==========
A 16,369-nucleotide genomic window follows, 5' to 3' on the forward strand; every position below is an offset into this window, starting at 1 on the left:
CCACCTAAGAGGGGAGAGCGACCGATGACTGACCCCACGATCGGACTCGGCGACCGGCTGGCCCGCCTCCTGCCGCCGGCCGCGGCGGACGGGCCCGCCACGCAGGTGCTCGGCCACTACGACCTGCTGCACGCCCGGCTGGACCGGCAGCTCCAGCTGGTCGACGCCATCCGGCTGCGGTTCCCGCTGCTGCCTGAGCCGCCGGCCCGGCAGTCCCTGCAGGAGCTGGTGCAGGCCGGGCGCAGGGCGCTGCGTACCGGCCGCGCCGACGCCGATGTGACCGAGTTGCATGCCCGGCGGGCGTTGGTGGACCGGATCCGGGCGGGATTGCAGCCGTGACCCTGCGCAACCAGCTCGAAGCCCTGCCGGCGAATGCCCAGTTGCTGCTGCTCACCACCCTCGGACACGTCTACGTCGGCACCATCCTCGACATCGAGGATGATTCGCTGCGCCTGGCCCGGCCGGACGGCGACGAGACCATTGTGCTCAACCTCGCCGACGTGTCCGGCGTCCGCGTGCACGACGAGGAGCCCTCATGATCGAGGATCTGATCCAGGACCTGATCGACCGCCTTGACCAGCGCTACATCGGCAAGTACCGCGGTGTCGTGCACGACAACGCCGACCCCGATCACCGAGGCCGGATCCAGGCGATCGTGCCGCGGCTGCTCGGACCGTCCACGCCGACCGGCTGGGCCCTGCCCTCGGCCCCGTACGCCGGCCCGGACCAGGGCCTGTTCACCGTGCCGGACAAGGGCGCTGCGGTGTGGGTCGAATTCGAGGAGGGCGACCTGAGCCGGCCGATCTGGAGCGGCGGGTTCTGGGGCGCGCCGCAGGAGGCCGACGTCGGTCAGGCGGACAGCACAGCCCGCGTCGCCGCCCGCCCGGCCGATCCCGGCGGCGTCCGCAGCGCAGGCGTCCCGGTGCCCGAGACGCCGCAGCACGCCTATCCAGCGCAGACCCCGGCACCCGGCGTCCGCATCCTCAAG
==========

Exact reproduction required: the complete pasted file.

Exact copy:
A 16,369-nucleotide genomic window follows, 5' to 3' on the forward strand; every position below is an offset into this window, starting at 1 on the left:
CCACCTAAGAGGGGAGAGCGACCGATGACTGACCCCACGATCGGACTCGGCGACCGGCTGGCCCGCCTCCTGCCGCCGGCCGCGGCGGACGGGCCCGCCACGCAGGTGCTCGGCCACTACGACCTGCTGCACGCCCGGCTGGACCGGCAGCTCCAGCTGGTCGACGCCATCCGGCTGCGGTTCCCGCTGCTGCCTGAGCCGCCGGCCCGGCAGTCCCTGCAGGAGCTGGTGCAGGCCGGGCGCAGGGCGCTGCGTACCGGCCGCGCCGACGCCGATGTGACCGAGTTGCATGCCCGGCGGGCGTTGGTGGACCGGATCCGGGCGGGATTGCAGCCGTGACCCTGCGCAACCAGCTCGAAGCCCTGCCGGCGAATGCCCAGTTGCTGCTGCTCACCACCCTCGGACACGTCTACGTCGGCACCATCCTCGACATCGAGGATGATTCGCTGCGCCTGGCCCGGCCGGACGGCGACGAGACCATTGTGCTCAACCTCGCCGACGTGTCCGGCGTCCGCGTGCACGACGAGGAGCCCTCATGATCGAGGATCTGATCCAGGACCTGATCGACCGCCTTGACCAGCGCTACATCGGCAAGTACCGCGGTGTCGTGCACGACAACGCCGACCCCGATCACCGAGGCCGGATCCAGGCGATCGTGCCGCGGCTGCTCGGACCGTCCACGCCGACCGGCTGGGCCCTGCCCTCGGCCCCGTACGCCGGCCCGGACCAGGGCCTGTTCACCGTGCCGGACAAGGGCGCTGCGGTGTGGGTCGAATTCGAGGAGGGCGACCTGAGCCGGCCGATCTGGAGCGGCGGGTTCTGGGGCGCGCCGCAGGAGGCCGACGTCGGTCAGGCGGACAGCACAGCCCGCGTCGCCGCCCGCCCGGCCGATCCCGGCGGCGTCCGCAGCGCAGGCGTCCCGGTGCCCGAGACGCCGCAGCACGCCTATCCAGCGCAGACCCCGGCACCCGGCGTCCGCATCCTCAAG